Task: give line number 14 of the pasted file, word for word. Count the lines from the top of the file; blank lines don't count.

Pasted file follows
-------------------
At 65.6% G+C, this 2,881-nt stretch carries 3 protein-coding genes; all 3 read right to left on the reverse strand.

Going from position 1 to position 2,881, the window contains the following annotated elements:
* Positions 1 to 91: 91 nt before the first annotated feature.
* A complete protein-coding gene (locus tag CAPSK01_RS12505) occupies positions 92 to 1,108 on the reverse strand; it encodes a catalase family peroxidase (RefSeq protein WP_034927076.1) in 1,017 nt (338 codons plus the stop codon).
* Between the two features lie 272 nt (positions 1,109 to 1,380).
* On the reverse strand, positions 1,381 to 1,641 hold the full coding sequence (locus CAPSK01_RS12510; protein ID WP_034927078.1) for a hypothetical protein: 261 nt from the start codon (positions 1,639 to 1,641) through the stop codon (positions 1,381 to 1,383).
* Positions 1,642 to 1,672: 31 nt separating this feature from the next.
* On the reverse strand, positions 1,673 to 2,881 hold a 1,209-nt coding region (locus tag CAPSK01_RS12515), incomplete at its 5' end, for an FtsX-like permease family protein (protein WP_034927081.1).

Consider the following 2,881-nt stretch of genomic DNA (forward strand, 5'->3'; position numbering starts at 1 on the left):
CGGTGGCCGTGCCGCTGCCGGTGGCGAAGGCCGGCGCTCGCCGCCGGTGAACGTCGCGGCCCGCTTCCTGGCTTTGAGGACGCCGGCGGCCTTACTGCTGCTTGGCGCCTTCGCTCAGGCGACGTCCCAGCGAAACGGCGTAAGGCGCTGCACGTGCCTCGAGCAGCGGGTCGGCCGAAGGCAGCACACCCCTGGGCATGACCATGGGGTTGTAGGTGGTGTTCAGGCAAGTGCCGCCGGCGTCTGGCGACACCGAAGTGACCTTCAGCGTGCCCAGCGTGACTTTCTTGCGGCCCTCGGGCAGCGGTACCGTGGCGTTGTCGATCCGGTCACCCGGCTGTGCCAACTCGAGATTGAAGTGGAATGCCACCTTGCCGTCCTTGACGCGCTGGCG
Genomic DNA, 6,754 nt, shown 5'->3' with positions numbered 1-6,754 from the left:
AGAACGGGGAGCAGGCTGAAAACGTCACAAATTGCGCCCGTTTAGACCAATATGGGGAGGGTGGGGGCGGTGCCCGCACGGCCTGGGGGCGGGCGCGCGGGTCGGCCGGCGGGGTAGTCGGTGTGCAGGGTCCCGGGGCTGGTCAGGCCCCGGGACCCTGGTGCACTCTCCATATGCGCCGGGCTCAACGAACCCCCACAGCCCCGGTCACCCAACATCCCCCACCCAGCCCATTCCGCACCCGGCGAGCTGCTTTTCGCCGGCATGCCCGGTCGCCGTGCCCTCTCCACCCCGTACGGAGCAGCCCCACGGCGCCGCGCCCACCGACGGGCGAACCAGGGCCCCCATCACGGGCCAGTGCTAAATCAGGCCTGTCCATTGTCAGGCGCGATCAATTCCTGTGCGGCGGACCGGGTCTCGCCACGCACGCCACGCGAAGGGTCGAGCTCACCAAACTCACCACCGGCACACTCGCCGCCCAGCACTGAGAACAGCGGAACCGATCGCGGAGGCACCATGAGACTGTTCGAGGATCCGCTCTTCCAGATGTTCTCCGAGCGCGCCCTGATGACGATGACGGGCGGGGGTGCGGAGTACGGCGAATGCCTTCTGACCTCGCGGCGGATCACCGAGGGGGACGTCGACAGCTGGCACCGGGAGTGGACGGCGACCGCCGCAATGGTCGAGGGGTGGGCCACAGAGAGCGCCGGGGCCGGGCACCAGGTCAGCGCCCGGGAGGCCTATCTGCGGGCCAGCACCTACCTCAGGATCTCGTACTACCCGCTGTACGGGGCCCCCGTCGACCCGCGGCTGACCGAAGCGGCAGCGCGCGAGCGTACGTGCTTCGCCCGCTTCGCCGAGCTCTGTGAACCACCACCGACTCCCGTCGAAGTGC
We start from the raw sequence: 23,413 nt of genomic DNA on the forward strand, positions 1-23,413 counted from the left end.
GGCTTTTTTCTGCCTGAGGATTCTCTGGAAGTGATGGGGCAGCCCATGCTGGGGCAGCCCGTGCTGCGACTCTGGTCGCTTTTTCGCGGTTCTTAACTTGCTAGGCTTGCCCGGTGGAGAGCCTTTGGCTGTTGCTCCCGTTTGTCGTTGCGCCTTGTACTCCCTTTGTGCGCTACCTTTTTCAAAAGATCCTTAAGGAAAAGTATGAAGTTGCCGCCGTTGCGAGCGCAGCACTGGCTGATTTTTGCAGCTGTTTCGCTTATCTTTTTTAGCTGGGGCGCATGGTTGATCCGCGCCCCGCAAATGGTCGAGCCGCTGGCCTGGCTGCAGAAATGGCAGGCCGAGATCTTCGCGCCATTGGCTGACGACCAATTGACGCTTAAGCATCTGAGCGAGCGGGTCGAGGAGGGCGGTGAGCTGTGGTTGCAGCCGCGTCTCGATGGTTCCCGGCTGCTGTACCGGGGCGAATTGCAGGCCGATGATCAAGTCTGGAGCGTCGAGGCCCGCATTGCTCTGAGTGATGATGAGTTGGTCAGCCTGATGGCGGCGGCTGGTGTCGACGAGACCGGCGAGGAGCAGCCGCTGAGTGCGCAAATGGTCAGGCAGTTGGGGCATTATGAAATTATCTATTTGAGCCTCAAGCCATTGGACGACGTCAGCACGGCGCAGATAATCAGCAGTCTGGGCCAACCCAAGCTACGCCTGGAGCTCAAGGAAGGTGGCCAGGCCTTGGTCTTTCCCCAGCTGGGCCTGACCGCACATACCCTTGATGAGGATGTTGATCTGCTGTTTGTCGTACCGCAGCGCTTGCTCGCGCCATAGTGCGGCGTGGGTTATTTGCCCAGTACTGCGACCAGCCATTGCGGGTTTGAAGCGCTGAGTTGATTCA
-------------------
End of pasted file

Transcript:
GGCTTTTTTCTGCCTGAGGATTCTCTGGAAGTGATGGGGCAGCCCATGCTGGGGCAGCCCGTGCTGCGACTCTGGTCGCTTTTTCGCGGTTCTTAACTTGCTAGGCTTGCCCGGTGGAGAGCCTTTGGCTGTTGCTCCCGTTTGTCGTTGCGCCTTGTACTCCCTTTGTGCGCTACCTTTTTCAAAAGATCCTTAAGGAAAAGTATGAAGTTGCCGCCGTTGCGAGCGCAGCACTGGCTGATTTTTGCAGCTGTTTCGCTTATCTTTTTTAGCTGGGGCGCATGGTTGATCCGCGCCCCGCAAATGGTCGAGCCGCTGGCCTGGCTGCAGAAATGGCAGGCCGAGATCTTCGCGCCATTGGCTGACGACCAATTGACGCTTAAGCATCTGAGCGAGCGGGTCGAGGAGGGCGGTGAGCTGTGGTTGCAGCCGCGTCTCGATGGTTCCCGGCTGCTGTACCGGGGCGAATTGCAGGCCGATGATCAAGTCTGGAGCGTCGAGGCCCGCATTGCTCTGAGTGATGATGAGTTGGTCAGCCTGATGGCGGCGGCTGGTGTCGACGAGACCGGCGAGGAGCAGCCGCTGAGTGCGCAAATGGTCAGGCAGTTGGGGCATTATGAAATTATCTATTTGAGCCTCAAGCCATTGGACGACGTCAGCACGGCGCAGATAATCAGCAGTCTGGGCCAACCCAAGCTACGCCTGGAGCTCAAGGAAGGTGGCCAGGCCTTGGTCTTTCCCCAGCTGGGCCTGACCGCACATACCCTTGATGAGGATGTTGATCTGCTGTTTGTCGTACCGCAGCGCTTGCTCGCGCCATAGTGCGGCGTGGGTTATTTGCCCAGTACTGCGACCAGCCATTGCGGGTTTGAAGCGCTGAGTTGATTCA